Jonathan D. Sarna
David Ellenson, Reform rabbi and eighth president of the Reform movement’s Hebrew Union College-Jewish Institute of Religion (HUC), spent the last evening of his life at The Jewish Center in New York, a Modern Orthodox synagogue. He was there to celebrate the life and work of an Orthodox rabbi: his friend, Jacob J. Schacter, University Professor of Jewish History and Jewish Thought, and Senior Scholar at the Center for the Jewish Future, at Yeshiva University.
No one was surprised to see David Ellenson at an Orthodox synagogue paying tribute to an Orthodox rabbi. He boasted numerous Orthodox friends and acquaintances, and he had been invited by no less than Rabbi Norman Lamm to speak at Yeshiva University.
Nor was anyone surprised when Shuly Rubin Schwartz, Chancellor of the Conservative movement’s Jewish Theological Seminary (JTS), observed in a memorial tribute that “three successive JTS chancellors were blessed to call [Ellenson] both a colleague and a friend.” For years in Los Angeles while teaching at HUC, Ellenson had been a “pillar” of the “Library Minyan” of a Conservative congregation, Beth Am. In 2014, JTS had also awarded him an honorary degree.
David Ellenson, indeed, numbered among the most admired and beloved Jewish religious leaders of our time. He was respected by Orthodox, Conservative and Reform Jews alike, and he was unique in his ability to appear totally comfortable in various Jewish settings across the American Jewish religious spectrum.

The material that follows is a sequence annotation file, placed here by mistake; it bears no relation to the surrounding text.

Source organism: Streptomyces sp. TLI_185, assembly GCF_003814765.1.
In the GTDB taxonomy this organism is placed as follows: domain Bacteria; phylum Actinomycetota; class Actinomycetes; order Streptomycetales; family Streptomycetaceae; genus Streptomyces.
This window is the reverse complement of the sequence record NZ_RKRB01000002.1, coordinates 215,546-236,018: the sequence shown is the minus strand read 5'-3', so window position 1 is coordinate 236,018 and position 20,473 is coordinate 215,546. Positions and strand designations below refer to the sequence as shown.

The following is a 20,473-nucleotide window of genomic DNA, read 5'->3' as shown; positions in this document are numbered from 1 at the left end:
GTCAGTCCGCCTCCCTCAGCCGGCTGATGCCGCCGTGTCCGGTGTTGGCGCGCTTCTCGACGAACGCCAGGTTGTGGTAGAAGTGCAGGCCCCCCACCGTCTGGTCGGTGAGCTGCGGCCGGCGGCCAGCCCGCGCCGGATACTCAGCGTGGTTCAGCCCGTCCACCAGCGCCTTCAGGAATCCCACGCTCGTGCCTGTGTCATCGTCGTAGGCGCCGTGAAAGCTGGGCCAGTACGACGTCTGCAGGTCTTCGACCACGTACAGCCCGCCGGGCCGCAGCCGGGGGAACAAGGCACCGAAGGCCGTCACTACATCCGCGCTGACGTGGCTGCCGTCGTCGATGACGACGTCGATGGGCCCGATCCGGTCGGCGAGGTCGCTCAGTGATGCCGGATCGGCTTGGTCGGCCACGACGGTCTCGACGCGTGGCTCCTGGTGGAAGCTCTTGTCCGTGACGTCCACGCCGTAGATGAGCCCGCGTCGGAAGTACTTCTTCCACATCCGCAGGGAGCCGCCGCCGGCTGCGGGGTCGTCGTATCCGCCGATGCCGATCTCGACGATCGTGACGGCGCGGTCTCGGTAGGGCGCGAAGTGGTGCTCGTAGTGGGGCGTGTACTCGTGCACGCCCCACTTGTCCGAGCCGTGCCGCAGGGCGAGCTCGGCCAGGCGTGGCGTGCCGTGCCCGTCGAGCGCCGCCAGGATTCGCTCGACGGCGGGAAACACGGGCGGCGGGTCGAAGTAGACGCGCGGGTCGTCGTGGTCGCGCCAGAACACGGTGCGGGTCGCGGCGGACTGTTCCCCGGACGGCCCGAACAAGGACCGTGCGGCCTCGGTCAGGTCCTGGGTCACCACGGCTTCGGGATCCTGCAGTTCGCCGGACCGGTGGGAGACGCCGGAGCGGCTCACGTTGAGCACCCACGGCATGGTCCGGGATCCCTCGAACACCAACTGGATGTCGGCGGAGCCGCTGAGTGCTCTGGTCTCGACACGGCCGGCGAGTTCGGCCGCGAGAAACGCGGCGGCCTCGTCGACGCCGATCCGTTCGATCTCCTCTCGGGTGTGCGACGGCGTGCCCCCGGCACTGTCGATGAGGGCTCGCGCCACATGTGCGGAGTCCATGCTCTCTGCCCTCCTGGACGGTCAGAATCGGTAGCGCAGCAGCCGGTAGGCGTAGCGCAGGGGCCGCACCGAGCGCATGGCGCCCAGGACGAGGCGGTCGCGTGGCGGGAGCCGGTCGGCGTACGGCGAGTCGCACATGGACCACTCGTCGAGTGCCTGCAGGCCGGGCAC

How did Ellenson become such a paragon of Jewish religious pluralism, the embodiment of what his friend, Professor David Myers, once labeled “denominational eclecticism”?
The answer begins in the city of Newport News, located at the southern end of the Virginia Peninsula, where his paternal grandparents settled after they emigrated from Russia around the turn of the 20th century. Newport News was something of a boomtown at that time. A railroad line connecting it to Virginia’s capital city of Richmond had opened in 1881, and by World War I, the sleepy fishing village and its sister city, Hampton, had grown into the largest coal export point in the world as well as a major shipyard. David’s father, Samuel Ellenson, after graduating from Harvard Law School and marrying, returned home to Newport News to practice law; that is where David grew up.